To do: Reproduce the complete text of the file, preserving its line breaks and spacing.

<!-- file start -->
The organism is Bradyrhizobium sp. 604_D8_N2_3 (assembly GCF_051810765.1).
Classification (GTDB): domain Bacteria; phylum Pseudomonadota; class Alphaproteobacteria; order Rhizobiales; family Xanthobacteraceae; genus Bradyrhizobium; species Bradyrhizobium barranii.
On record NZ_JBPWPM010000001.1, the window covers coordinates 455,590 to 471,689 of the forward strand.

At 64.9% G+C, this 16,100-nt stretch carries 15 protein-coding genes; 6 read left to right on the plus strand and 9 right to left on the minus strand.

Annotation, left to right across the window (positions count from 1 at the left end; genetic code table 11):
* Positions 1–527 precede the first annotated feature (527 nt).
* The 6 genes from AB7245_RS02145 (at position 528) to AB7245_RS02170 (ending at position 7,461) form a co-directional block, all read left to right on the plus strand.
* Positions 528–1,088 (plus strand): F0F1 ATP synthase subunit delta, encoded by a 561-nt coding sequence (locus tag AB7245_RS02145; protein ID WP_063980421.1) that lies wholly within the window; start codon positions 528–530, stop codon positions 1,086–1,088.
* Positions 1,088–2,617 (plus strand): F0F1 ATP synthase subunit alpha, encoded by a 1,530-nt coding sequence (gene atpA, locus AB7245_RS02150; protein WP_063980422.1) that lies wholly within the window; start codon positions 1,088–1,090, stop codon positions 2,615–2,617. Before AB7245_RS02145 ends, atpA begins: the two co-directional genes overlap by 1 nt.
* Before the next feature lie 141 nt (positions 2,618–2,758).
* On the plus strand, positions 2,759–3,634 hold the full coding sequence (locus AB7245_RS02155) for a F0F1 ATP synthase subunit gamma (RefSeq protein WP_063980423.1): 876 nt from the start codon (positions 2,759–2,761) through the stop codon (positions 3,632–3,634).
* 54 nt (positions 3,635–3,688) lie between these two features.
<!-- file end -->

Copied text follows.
The organism is Bradyrhizobium sp. 604_D8_N2_3 (assembly GCF_051810765.1).
Classification (GTDB): domain Bacteria; phylum Pseudomonadota; class Alphaproteobacteria; order Rhizobiales; family Xanthobacteraceae; genus Bradyrhizobium; species Bradyrhizobium barranii.
On record NZ_JBPWPM010000001.1, the window covers coordinates 455,590 to 471,689 of the forward strand.

At 64.9% G+C, this 16,100-nt stretch carries 15 protein-coding genes; 6 read left to right on the plus strand and 9 right to left on the minus strand.

Annotation, left to right across the window (positions count from 1 at the left end; genetic code table 11):
* Positions 1–527 precede the first annotated feature (527 nt).
* The 6 genes from AB7245_RS02145 (at position 528) to AB7245_RS02170 (ending at position 7,461) form a co-directional block, all read left to right on the plus strand.
* Positions 528–1,088 (plus strand): F0F1 ATP synthase subunit delta, encoded by a 561-nt coding sequence (locus tag AB7245_RS02145; protein ID WP_063980421.1) that lies wholly within the window; start codon positions 528–530, stop codon positions 1,086–1,088.
* Positions 1,088–2,617 (plus strand): F0F1 ATP synthase subunit alpha, encoded by a 1,530-nt coding sequence (gene atpA, locus AB7245_RS02150; protein WP_063980422.1) that lies wholly within the window; start codon positions 1,088–1,090, stop codon positions 2,615–2,617. Before AB7245_RS02145 ends, atpA begins: the two co-directional genes overlap by 1 nt.
* Before the next feature lie 141 nt (positions 2,618–2,758).
* On the plus strand, positions 2,759–3,634 hold the full coding sequence (locus AB7245_RS02155) for a F0F1 ATP synthase subunit gamma (RefSeq protein WP_063980423.1): 876 nt from the start codon (positions 2,759–2,761) through the stop codon (positions 3,632–3,634).
* 54 nt (positions 3,635–3,688) lie between these two features.